Coping With Asthma and Heat
You probably know the major asthma triggers well — tobacco smoke, pollen, extreme exercise, pet dander — but there are others that lie in wait for the warmer months.
New allergens and irritants can begin to bother you as the weather warms, and both heat and humidity have been found to trigger asthma episodes, too. Research shows that extreme temperature (over 100 degrees Fahrenheit) can bring on symptoms, and since humid air is more difficult to breathe, it can strain the lungs and airways even more.
If you live in a hot and humid place, the key to surviving asthma and heat during the summer season is to spot the less obvious triggers and learn how to keep them at arm’s length.
How Hot Weather Breeds Asthma Triggers
When heat and humidity combine, less air can be taken into the lungs, and that could lead to a lot of discomfort. But other things can tag along with the weather, triggers that can cause both allergic asthma reactions and systemic reactions (known as intrinsic asthma).
Keep an eye out for these common hot weather asthma irritants, so you can limit your chances of an attack:
Cities can become pockets of pollution in the summer, with irritating smog rising up and hovering for days. It should come as no surprise that the cloudy gray air contains a lot of irritants, and breathing it in for even a short amount of time can cause trouble for asthmatics.
Track the air quality with a reputed weather website or program, and don’t wait for the smog to hit hazardous levels to retreat indoors; your breathing will likely begin to suffer well before the rest of population feels the effects.
When the temperature soars, your body may not be able to cool itself fast enough to stay in a healthy zone. This condition is known as heat stress, and it can lead to a bumpy rash, cramps, dizziness, heat stroke and a worsening of existing medical conditions – including asthma.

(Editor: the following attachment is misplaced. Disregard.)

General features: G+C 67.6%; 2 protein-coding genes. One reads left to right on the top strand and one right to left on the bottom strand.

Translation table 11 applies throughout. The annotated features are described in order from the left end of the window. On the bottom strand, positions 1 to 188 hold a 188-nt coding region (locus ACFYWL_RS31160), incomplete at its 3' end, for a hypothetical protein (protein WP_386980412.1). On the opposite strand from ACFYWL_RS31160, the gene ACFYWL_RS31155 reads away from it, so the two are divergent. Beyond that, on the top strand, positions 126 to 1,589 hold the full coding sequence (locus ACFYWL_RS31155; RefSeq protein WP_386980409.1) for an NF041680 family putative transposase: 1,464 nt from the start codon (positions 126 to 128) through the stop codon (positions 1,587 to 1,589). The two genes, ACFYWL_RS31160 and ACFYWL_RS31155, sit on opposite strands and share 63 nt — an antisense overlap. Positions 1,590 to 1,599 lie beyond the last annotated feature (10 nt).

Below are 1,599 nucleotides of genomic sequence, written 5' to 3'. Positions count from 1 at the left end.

You may find that your airways begin to constrict, and as the body struggles to cool itself, the demand for oxygen goes up, which stresses your lungs even more.
You may associate mold with dark, damp basements, but it can hide out almost anywhere with enough heat and humidity. Summer brings an inevitable increase in mold, especially in the nooks and crannies around the outside of your house, cottage, or shed. Old leaf piles and compost can be a hotbed for spores, so be careful working or playing around those areas.
Cigarettes aren’t the only smoky irritant out there. With summer comes campfires and barbecues, both of which release thick, toxic fumes into your breathing space. Also, wildfires tend to spring up suddenly in some areas, and the smoke and particles can travel very far, depending on the wind patterns. Try to keep in mind these sources of fire, and duck inside if you notice a change in the air quality.
Many people get more active when the warm, sunny weather begins, and that’s generally fine. However, you may have to limit your strenuous exercise, or take your workout to an air-conditioned gym to avoid an unpleasant episode outside. If you exercise outdoors, be sure to bring along your rescue medication each and every time.
Next Page: Sidestepping Summer Breathing Trouble